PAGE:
Before reading my response, please read this article about tattooed women and their lack of class.
Dear Miss Khoury,
I read your article a moment ago about women and tattoos. I disagree with you on a number of points and I feel that you have made some unfair assumptions about some people that are very near and dear to me. As a recipient of many tattoos, I'd like to respectfully share my perspective with you and anybody else that would care to read.
I completely agree that women possess beauty, elegance and class. I think you and I have a different definition of class, however. I define a classy person as being polite, courteous, kind, personable and tactful. Your assumption that women with tattoos do not have these qualities can only be based on either a small number of experiences with people you didn't get along with or based on your own bias. There are quite literally millions of people in this world with tattoos and to assume that all of them lack class is quite frankly, classless.
Don't believe me? Let me introduce you to some people.
First, there's my wife, Tess. She is beautiful, intelligent, kind, generous, compassionate, responsible, creative, elegant, warm and SHE HAS TATTOOS. *gasp* The notion that all of the wonderful things about my wife can be completely obliterated by her tattoos is both misguided and unfortunate. Were you to walk past her on the street, you'd never know the infinite kindness that she shares with everyone she meets. Youd never know that even when she meets a person whom she has little in common, she makes every effort to connect with them. I know you're thinking that I'm biased because I'm her husband, but I encourage you to ask anyone that knows her and they'll tell you the same thing.
Next, I'll introduce you to a good friend of ours. We'll call her K. In addition to her 9-5, she is part of an animal rescue organization, helping animals that have been found wandering on the streets of New Orleans. She takes these helpless critters to the vet to get them healthy. She takes them home to feed them and love them. When they're fully rehabilitated, she finds them a home with a person that she's confident will take the very best care of them. At any given time, K has more than a dozen animals in her apartment that she cares for with a dedication that never ceases to amaze me. K has tattoos. She has many of them. If you were to see her on the street, you'd never know that she makes a hundred sacrifices every day and the only thing she asks for in return is a wagging tail. That is class.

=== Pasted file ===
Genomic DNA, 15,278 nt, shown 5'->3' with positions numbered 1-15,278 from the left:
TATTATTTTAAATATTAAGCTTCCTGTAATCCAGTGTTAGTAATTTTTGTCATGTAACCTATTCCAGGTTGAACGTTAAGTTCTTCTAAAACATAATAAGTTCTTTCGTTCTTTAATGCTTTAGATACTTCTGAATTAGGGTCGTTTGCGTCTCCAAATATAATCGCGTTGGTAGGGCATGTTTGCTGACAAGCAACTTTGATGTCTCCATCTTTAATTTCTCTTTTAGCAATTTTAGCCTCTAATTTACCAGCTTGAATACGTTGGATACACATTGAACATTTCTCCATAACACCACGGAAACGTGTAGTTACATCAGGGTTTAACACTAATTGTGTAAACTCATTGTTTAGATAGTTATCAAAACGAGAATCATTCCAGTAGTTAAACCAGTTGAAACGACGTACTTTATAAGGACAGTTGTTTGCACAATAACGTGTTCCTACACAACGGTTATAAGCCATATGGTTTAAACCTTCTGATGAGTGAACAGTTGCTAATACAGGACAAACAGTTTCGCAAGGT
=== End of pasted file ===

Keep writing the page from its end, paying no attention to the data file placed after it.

Last but not least, I'll introduce you to my friend, Henry. He's a conservative guy with no tattoos. He's also one of the finest human beings I've ever met. Henry and I don't agree on everything. He and I have very different backgrounds and have very different opinions on a number of topics, but neither of us care. He and I focus on the things that we have in common, not what makes us different. I doubt Henry will ever get a tattoo himself, but mine are a non-issue for him because, among many other things, he has class. That's why I'm proud to call Henry my friend.
I'd also like to say that with all of the things that you've said regarding a person not gaining anything after getting a tattoo, I find it impressive to know that you have personally been present inside the minds of millions of diferent people during every one of their tattoo sessions. Frankly, there's no way for you to know what a tattoo means to somebody. Even though I have ink and I know what my tattoos mean to me, I don't know the first about what somebody else's tattoos mean for them. To assume that a person hasn't gained knowledge, power, self respect or self esteem is to assume that you know everything about every person that has ever gotten a tattoo.
Despite all of this, I'm not mad at you. I don't hate you. I don't even dislike you. I think you've publicly said some things that aren't very kind, but I'm willing to make the positive assumption that your heart was in the right place when you wrote this. I'm going to go out on a limb and say that I think you and I could be friends. There's a catch, though.
If you'd like to gain my friendship just like I hope to gain your's, I invite you to come to Little Rock, Arkansas on July 13th of this year to watch my wife and I get tattoos to commemorate out 5th wedding anniversary. Don't worry, I won't pressure you into gettingone yourself. I just want you to see that just like non-inked people, tattooed people are moral, kind, open and honest. I invite you to walk a mile in our shoes. If you still feel that we're immoral and classless, so be it. If you'd like to take me up on this offer, please use the email link to the left and privately contact me.
Proud Tattoo Collector